May 7, 1999

Remember When:

How many of you remember your first love affair? When I was about 10 or 12 years of age, I had a crush on Mary Guillory, the sister of Eula Guillory and Lloyd Guillory, the architect. She lived on First Street and I worked at the theatre, which was also on First Street. I knew that every day Mary would go to the post office around 9 o’clock in the morning. I would sit in the box office in the theatre and watch patiently. One day when I saw her coming, I said to myself, “I have to do something so she will notice me!” Looking around, I saw Blue Falgout riding his bicycle in front of Hebert’s Drugstore. He went into the drugstore and I took his bike and started riding toward Mary. Immediately, I started showing off, making my front wheel jump up; putting my hands in my pockets so Mary could see me ride without holding on the the handlebars. I was really showing off when all of a sudden, while looking at Mary, “Bam.” I hit a guy-wire from an electric post. I fell of the bicycle and it caught me under the chin. I made two flips in the air. Mary saw me and came running and asked me if I was hurt. Well, I said, “No, just a little scratch.” But I was in real pain! Then she put her hand on my head to check me out and when she touched me, the thrill made my heart beat so loudly that I thought I would explode. I could not hear a word she was saying. All I could see was her lips moving. The noise that my heart made sounded like two battalions marching by.

I knew a man from Morgan City who cured his stomach trouble by fasting for 39 days – they buried him on the 40th day.

I was in Patterson recently and stopped in to see my friend Charlie Cullotta. We sat down and did a little reminiscing about the days when he was in Berwick. We surely enjoyed talking and laughing about the “good old days” as we call them now. Charlie told me that his family was going to have a reunion in the near future. I told him that was a very nice thing to have, because we had two reunions in my family and this was a great way to bring families together again. Charlie’s office was full of pictures of his family. One thing that caught my attention were pictures of his two uncles taken in 1918. They were in service at that time in World War I – Pete Cullotta and his brother, Malcolm Cullotta. For some reason these two brothers ere sent to Berwick to guard the Railroad Bridge from German attacks. Can you imagine that! Can you imagine any Germans coming over here from Germany to attack our railroad bridge? I don’t think so. I don’t think the Kaiser knew where Louisiana was located. I’m sure guarding that bridge helped us to win the war!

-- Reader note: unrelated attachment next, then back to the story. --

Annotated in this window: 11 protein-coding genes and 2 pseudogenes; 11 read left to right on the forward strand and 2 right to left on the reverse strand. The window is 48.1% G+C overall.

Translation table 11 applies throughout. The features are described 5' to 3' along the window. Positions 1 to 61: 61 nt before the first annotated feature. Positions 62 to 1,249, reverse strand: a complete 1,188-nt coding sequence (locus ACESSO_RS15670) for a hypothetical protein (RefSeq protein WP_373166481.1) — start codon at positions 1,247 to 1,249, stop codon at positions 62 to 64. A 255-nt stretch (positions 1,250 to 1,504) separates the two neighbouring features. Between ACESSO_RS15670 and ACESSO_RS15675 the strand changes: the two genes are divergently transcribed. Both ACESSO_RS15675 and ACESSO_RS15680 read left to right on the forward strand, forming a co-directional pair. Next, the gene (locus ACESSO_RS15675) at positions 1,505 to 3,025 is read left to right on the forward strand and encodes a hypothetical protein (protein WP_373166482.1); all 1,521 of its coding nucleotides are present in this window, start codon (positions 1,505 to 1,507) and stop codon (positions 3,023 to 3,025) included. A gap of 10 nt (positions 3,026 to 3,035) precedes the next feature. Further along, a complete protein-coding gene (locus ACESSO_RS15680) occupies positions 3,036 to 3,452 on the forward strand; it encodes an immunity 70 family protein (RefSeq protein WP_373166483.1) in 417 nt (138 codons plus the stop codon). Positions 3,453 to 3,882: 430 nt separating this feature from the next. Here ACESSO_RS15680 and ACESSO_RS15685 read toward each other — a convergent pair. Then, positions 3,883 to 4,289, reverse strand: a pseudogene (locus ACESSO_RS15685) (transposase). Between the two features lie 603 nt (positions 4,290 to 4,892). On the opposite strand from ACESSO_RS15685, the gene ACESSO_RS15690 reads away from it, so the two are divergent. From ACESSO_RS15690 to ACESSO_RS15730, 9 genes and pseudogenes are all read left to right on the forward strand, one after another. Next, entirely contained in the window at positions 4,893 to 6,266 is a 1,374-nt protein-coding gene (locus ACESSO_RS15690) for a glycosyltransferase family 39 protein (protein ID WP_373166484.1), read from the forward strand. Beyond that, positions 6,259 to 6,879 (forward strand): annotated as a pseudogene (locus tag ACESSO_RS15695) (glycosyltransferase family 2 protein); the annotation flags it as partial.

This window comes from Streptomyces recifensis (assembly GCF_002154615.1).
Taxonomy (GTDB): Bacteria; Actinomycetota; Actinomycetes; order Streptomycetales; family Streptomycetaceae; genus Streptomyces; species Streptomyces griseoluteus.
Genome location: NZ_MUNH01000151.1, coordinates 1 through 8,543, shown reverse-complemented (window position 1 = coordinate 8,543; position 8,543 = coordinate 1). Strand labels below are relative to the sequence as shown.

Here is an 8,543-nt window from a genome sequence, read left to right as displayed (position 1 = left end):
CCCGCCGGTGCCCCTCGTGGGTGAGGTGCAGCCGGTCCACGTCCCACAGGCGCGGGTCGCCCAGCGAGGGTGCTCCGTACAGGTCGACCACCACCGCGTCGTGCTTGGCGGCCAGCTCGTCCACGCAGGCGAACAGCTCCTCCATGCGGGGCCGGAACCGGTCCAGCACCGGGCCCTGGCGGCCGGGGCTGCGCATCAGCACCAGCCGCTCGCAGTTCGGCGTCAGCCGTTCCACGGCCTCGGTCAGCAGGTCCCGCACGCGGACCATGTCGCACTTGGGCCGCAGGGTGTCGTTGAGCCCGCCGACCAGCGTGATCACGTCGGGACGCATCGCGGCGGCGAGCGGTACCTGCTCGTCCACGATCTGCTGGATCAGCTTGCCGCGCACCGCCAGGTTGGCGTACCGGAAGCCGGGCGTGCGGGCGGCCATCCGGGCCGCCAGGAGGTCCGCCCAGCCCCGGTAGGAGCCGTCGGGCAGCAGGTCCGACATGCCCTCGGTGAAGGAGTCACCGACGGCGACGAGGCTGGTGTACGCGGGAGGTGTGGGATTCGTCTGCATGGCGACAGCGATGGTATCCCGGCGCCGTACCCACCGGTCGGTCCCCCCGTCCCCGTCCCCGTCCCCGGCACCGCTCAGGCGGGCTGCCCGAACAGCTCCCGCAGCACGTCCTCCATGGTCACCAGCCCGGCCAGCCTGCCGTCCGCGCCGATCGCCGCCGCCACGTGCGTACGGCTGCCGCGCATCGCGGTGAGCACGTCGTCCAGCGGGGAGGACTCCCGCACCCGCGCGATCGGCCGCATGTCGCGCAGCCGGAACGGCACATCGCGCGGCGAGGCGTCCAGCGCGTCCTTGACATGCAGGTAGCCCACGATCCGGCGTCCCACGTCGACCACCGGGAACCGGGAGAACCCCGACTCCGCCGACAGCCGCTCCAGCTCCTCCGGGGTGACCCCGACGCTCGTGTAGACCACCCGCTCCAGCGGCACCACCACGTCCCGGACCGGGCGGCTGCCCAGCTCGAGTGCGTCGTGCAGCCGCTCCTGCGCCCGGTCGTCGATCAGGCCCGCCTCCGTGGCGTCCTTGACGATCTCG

Remember back in 1928 when the Patterson High Lumberjacks became the state champions in football? The coaches were Ted Banks and Charles Chauvin. Patterson beat Bogalusa High School 6-0 that year to become state champs.

On this same page is a picture with the names of the players listed under the picture of the 1928 champions. There were two Berwick boys on the team, L.J. Bourg and Paul Lemke. Jimmy Conrad lived between Patterson and Berwick in the Clark Subdivision, which is now Bayou Vista. Jimmy Conrad, Patterson High, and Paul Geisler, Berwick-Morgan City High, were the most outstanding athletes in this area in my time.

Thanks to Mr. L.J. Bourg for making available the photograph of this team. Also, thanks to L.A. “Frenchie” Rogers of Patterson for calling me and having this put in my column “Recollections” in The Daily Review.

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